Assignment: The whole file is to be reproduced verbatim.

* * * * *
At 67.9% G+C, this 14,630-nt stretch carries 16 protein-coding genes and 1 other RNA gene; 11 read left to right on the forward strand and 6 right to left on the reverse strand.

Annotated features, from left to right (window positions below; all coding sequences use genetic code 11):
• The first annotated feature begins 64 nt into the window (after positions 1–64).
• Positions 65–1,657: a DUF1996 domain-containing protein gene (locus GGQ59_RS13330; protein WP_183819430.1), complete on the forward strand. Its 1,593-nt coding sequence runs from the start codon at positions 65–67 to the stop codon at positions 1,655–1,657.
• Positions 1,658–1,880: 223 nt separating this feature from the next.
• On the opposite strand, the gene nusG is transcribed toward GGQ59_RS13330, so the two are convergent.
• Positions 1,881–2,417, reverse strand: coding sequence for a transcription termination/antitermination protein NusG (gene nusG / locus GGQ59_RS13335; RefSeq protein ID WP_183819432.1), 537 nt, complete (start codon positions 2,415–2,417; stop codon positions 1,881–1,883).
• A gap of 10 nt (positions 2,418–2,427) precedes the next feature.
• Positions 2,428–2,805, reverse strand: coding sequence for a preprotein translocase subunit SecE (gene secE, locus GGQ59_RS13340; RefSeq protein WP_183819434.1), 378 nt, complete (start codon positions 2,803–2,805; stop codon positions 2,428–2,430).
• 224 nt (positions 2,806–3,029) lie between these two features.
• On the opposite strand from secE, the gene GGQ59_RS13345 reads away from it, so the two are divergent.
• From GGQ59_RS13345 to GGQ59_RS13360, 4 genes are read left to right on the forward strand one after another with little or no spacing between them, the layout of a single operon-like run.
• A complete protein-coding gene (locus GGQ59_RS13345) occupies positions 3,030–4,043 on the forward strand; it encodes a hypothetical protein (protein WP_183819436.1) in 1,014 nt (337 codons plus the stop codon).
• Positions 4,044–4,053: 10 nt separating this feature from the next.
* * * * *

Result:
At 67.9% G+C, this 14,630-nt stretch carries 16 protein-coding genes and 1 other RNA gene; 11 read left to right on the forward strand and 6 right to left on the reverse strand.

Annotated features, from left to right (window positions below; all coding sequences use genetic code 11):
• The first annotated feature begins 64 nt into the window (after positions 1–64).
• Positions 65–1,657: a DUF1996 domain-containing protein gene (locus GGQ59_RS13330; protein WP_183819430.1), complete on the forward strand. Its 1,593-nt coding sequence runs from the start codon at positions 65–67 to the stop codon at positions 1,655–1,657.
• Positions 1,658–1,880: 223 nt separating this feature from the next.
• On the opposite strand, the gene nusG is transcribed toward GGQ59_RS13330, so the two are convergent.
• Positions 1,881–2,417, reverse strand: coding sequence for a transcription termination/antitermination protein NusG (gene nusG / locus GGQ59_RS13335; RefSeq protein ID WP_183819432.1), 537 nt, complete (start codon positions 2,415–2,417; stop codon positions 1,881–1,883).
• A gap of 10 nt (positions 2,418–2,427) precedes the next feature.
• Positions 2,428–2,805, reverse strand: coding sequence for a preprotein translocase subunit SecE (gene secE, locus GGQ59_RS13340; RefSeq protein WP_183819434.1), 378 nt, complete (start codon positions 2,803–2,805; stop codon positions 2,428–2,430).
• 224 nt (positions 2,806–3,029) lie between these two features.
• On the opposite strand from secE, the gene GGQ59_RS13345 reads away from it, so the two are divergent.
• From GGQ59_RS13345 to GGQ59_RS13360, 4 genes are read left to right on the forward strand one after another with little or no spacing between them, the layout of a single operon-like run.
• A complete protein-coding gene (locus GGQ59_RS13345) occupies positions 3,030–4,043 on the forward strand; it encodes a hypothetical protein (protein WP_183819436.1) in 1,014 nt (337 codons plus the stop codon).
• Positions 4,044–4,053: 10 nt separating this feature from the next.